Ethnicity, n (%)b     
 Hispanic 100 (12.14) 39 (14.13) 31 (11.31) 30 (10.95) 
 Non-Hispanic 714 (86.65) 232 (84.06) 241 (87.96) 241 (87.96) 
 Nonresponse 10 (1.21) 5 (1.81) 2 (0.73) 3 (1.09) 
No. children, n (%)b     
 Pregnant with first child 155 (18.81) 52 (18.84) 54 (19.71) 49 (17.88) 
 One child 503 (61.04) 167 (60.51) 164 (59.85) 172 (62.77) 
 Two children 111 (13.47) 41 (14.86) 36 (13.14) 34 (12.41) 
 Three or more children 55 (6.67) 16 (5.80) 20 (7.30) 19 (6.93) 
Household income, n (%)b     
 <$40 000 59 (7.16) 21 (7.61) 18 (6.57) 20 (7.30) 
 $40 000–$80 000 222 (26.94) 84 (30.43) 66 (24.09) 72 (26.28) 
 $81 000–$120 000 299 (36.29) 95 (34.42) 105 (38.32) 99 (36.13) 
 $121 000–$150 000 83 (10.07) 26 (9.42) 27 (9.85) 30 (10.95) 
 >$150 000 129 (15.66) 38 (13.77) 49 (17.88) 42 (15.33) 
 Nonresponse 32 (3.88) 12 (4.35) 9 (3.28) 11 (4.01) 
Employment, n (%)b     
 Employed full-time 567 (68.81) 188 (68.12) 187 (68.25) 192 (70.07) 
 Employed part-time 112 (13.59) 41 (14.86) 40 (14.60) 31 (11.31) 
 Unemployed 13 (1.58) 7 (2.54) 2 (0.73) 4 (1.46) 
 Stay-at-home parent 123 (14.93) 35 (12.68) 42 (15.33) 46 (16.79) 
 Student 8 (0.97) 5 (1.81) 2 (0.73) 1 (0.36) 
 Nonresponse 1 (0.12) 0 (0) 1 (0.36) 0 (0) 
Marital status, n (%)b     
 Married 716 (86.89) 236 (85.51) 239 (87.23) 241 (87.96) 
 Separated 3 (0.36) 2 (0.72) 1 (0.36) 0 (0) 
 Divorced 7 (0.85) 2 (0.72) 1 (0.36) 4 (1.46) 
 Not married 13 (1.58) 3 (1.09) 7 (2.55) 3 (1.09) 
 Single 14 (1.70) 3 (1.09) 6 (2.19) 5 (1.82) 
 Living with a partner 71 (8.62) 30 (10.87) 20 (7.30) 21 (7.66) 
Education, n (%)b     
 Grade school 6 (0.73) 1 (0.36) 2 (0.73) 3 (1.09) 
 High school 19 (2.31) 9 (3.26) 6 (2.19) 4 (1.46) 
 Some college 92 (11.17) 35 (12.68) 28 (10.22) 29 (10.58) 
 College 323 (39.20) 105 (38.04) 103 (37.59) 115 (41.97) 
 Graduate school 380 (46.12) 125 (45.29) 134 (48.91) 121 (44.16) 
 Nonresponse 4 (0.49) 1 (0.36) 1 (0.36) 2 (0.73) 
Hesitancy by PACV-short scale,c mean (SD) 2.25 (2.21) 2.21 (2.36) 2.25 (2.10) 2.29 (2.18) 
Hesitant by PACV-short scale, n (%)b,c, d 118 (14.32) 39 (14.13) 39 (14.23) 40 (14.60) 
CharacteristicaTotal (n = 824)VAYB (n = 276)UT (n = 274)UC (n = 274)
Enrolled during pregnancy, n (%)b 795 (96.48) 268 (97.10) 267 (97.45) 260 (94.89) 
Female sex, n (%)b 821 (99.64) 274 (99.28) 273 (99.64) 274 (100) 
Parent’s age at enrollment, y, mean (SD) 31.99 (4.37) 31.96 (4.49) 32.20 (4.22) 31.81 (4.41) 
Race, n (%)b     
 White 703 (85.32) 233 (84.42) 233 (85.04) 237 (86.50) 
 Black 8 (0.97) 3 (1.09) 4 (1.46) 1 (0.36) 
 Asian American or Pacific Islander 32 (3.88) 14 (5.07) 10 (3.65) 8 (2.92) 
 Multiracial or other 65 (7.89) 21 (7.61) 23 (8.39) 21 (7.66) 
 Nonresponse 16 (1.94) 5 (1.81) 4 (1.46) 7 (2.55) 
Ethnicity, n (%)b     
 Hispanic 100 (12.14) 39 (14.13) 31 (11.31) 30 (10.95) 
 Non-Hispanic 714 (86.65) 232 (84.06) 241 (87.96) 241 (87.96) 
 Nonresponse 10 (1.21) 5 (1.81) 2 (0.73) 3 (1.09) 
No. children, n (%)b     
 Pregnant with first child 155 (18.81) 52 (18.84) 54 (19.71) 49 (17.88)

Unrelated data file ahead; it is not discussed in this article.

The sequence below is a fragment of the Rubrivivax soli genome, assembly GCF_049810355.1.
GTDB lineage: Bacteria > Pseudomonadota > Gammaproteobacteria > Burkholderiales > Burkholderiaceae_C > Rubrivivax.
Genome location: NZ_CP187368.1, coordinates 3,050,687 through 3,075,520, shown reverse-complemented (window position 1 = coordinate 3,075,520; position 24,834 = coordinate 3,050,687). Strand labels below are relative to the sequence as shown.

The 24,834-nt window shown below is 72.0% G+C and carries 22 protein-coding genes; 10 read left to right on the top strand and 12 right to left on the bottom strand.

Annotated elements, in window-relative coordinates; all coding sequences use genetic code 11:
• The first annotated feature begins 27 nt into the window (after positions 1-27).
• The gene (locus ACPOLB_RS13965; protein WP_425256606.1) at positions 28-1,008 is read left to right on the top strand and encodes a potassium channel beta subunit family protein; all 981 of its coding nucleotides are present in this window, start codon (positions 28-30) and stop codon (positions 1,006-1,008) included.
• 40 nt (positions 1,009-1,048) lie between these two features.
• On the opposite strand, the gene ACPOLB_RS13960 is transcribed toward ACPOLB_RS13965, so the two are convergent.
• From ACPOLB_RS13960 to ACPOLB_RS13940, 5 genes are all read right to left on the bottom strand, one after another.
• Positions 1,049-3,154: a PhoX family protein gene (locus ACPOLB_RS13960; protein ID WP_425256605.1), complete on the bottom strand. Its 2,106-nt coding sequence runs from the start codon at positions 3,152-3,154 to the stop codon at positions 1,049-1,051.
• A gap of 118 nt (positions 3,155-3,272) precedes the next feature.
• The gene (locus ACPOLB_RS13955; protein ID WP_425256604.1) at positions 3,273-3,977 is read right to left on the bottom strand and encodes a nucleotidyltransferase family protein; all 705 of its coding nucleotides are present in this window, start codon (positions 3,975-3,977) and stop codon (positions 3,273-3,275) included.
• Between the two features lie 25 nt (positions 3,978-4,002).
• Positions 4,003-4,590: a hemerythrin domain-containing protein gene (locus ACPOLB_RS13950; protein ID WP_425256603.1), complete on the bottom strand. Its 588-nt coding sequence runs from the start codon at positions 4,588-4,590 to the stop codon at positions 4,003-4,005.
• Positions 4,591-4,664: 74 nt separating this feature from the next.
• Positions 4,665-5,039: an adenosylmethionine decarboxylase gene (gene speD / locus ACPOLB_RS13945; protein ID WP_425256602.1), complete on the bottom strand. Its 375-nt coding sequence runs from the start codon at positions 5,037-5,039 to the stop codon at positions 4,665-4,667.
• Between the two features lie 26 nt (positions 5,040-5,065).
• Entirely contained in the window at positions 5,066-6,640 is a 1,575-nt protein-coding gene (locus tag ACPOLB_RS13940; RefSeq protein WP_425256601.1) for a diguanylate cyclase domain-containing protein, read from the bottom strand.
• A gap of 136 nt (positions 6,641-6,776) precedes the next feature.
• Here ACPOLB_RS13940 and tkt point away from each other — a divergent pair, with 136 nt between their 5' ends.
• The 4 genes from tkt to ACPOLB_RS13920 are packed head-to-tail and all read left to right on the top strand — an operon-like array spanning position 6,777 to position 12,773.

One child 503 (61.04) 167 (60.51) 164 (59.85) 172 (62.77) 
 Two children 111 (13.47) 41 (14.86) 36 (13.14) 34 (12.41) 
 Three or more children 55 (6.67) 16 (5.80) 20 (7.30) 19 (6.93) 
Household income, n (%)b     
 <$40 000 59 (7.16) 21 (7.61) 18 (6.57) 20 (7.30) 
 $40 000–$80 000 222 (26.94) 84 (30.43) 66 (24.09) 72 (26.28) 
 $81 000–$120 000 299 (36.29) 95 (34.42) 105 (38.32) 99 (36.13) 
 $121 000–$150 000 83 (10.07) 26 (9.42) 27 (9.85) 30 (10.95) 
 >$150 000 129 (15.66) 38 (13.77) 49 (17.88) 42 (15.33) 
 Nonresponse 32 (3.88) 12 (4.35) 9 (3.28) 11 (4.01) 
Employment, n (%)b     
 Employed full-time 567 (68.81) 188 (68.12) 187 (68.25) 192 (70.07) 
 Employed part-time 112 (13.59) 41 (14.86) 40 (14.60) 31 (11.31) 
 Unemployed 13 (1.58) 7 (2.54) 2 (0.73) 4 (1.46) 
 Stay-at-home parent 123 (14.93) 35 (12.68) 42 (15.33) 46 (16.79) 
 Student 8 (0.97) 5 (1.81) 2 (0.73) 1 (0.36) 
 Nonresponse 1 (0.12) 0 (0) 1 (0.36) 0 (0) 
Marital status, n (%)b     
 Married 716 (86.89) 236 (85.51) 239 (87.23) 241 (87.96) 
 Separated 3 (0.36) 2 (0.72) 1 (0.36) 0 (0) 
 Divorced 7 (0.85) 2 (0.72) 1 (0.36) 4 (1.46) 
 Not married 13 (1.58) 3 (1.09) 7 (2.55) 3 (1.09) 
 Single 14 (1.70) 3 (1.09) 6 (2.19) 5 (1.82) 
 Living with a partner 71 (8.62) 30 (10.87) 20 (7.30) 21 (7.66) 
Education, n (%)b     
 Grade school 6 (0.73) 1 (0.36) 2 (0.73) 3 (1.09) 
 High school 19 (2.31) 9 (3.26) 6 (2.19) 4 (1.46) 
 Some college 92 (11.17) 35 (12.68) 28 (10.22) 29 (10.58) 
 College 323 (39.20) 105 (38.04) 103 (37.59) 115 (41.97) 
 Graduate school 380 (46.12) 125 (45.29) 134 (48.91) 121 (44.16) 
 Nonresponse 4 (0.49) 1 (0.36) 1 (0.36) 2 (0.73) 
Hesitancy by PACV-short scale,c mean (SD) 2.25 (2.21) 2.21 (2.36) 2.25 (2.10) 2.29 (2.18) 
Hesitant by PACV-short scale, n (%)b,c, d 118 (14.32) 39 (14.13) 39 (14.23) 40 (14.60) 
a

No statistically significant differences in characteristics across study arms.

b

Percentages represent column percentages.

c

PACV-short scale is a validated 5-question screening tool assessing vaccine hesitancy on a scale from 0 to 10; higher scores indicate a higher degree of hesitancy.

d

Participants scoring ≥5 (on a scale from 0 to 10) on the PACV-short scale were classified as vaccine hesitant.

After random assignment, incomplete vaccination data led to 143 (17.4%) exclusions (Fig 1). These exclusions were considered loss to follow-up, which ranged from 13.1% to 19.6% across the study arms (P = .08). The mean vaccine hesitancy scores of the participants lost to follow-up did not differ significantly across the study arms (P = .92).